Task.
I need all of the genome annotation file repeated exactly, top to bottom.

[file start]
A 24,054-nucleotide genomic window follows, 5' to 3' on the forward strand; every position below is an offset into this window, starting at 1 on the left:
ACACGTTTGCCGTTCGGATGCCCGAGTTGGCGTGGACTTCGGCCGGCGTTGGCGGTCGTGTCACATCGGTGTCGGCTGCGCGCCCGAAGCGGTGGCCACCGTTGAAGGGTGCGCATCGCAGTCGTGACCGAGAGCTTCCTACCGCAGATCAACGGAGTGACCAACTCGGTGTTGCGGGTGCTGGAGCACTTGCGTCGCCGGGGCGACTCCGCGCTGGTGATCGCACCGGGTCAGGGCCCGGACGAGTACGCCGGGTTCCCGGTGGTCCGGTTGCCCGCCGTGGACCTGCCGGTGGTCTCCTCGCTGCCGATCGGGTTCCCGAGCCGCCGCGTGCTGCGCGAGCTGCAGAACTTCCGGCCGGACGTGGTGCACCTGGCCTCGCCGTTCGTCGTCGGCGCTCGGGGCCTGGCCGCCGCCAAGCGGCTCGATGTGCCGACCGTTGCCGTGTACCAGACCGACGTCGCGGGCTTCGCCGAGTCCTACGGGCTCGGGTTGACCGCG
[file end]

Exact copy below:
A 24,054-nucleotide genomic window follows, 5' to 3' on the forward strand; every position below is an offset into this window, starting at 1 on the left:
ACACGTTTGCCGTTCGGATGCCCGAGTTGGCGTGGACTTCGGCCGGCGTTGGCGGTCGTGTCACATCGGTGTCGGCTGCGCGCCCGAAGCGGTGGCCACCGTTGAAGGGTGCGCATCGCAGTCGTGACCGAGAGCTTCCTACCGCAGATCAACGGAGTGACCAACTCGGTGTTGCGGGTGCTGGAGCACTTGCGTCGCCGGGGCGACTCCGCGCTGGTGATCGCACCGGGTCAGGGCCCGGACGAGTACGCCGGGTTCCCGGTGGTCCGGTTGCCCGCCGTGGACCTGCCGGTGGTCTCCTCGCTGCCGATCGGGTTCCCGAGCCGCCGCGTGCTGCGCGAGCTGCAGAACTTCCGGCCGGACGTGGTGCACCTGGCCTCGCCGTTCGTCGTCGGCGCTCGGGGCCTGGCCGCCGCCAAGCGGCTCGATGTGCCGACCGTTGCCGTGTACCAGACCGACGTCGCGGGCTTCGCCGAGTCCTACGGGCTCGGGTTGACCGCG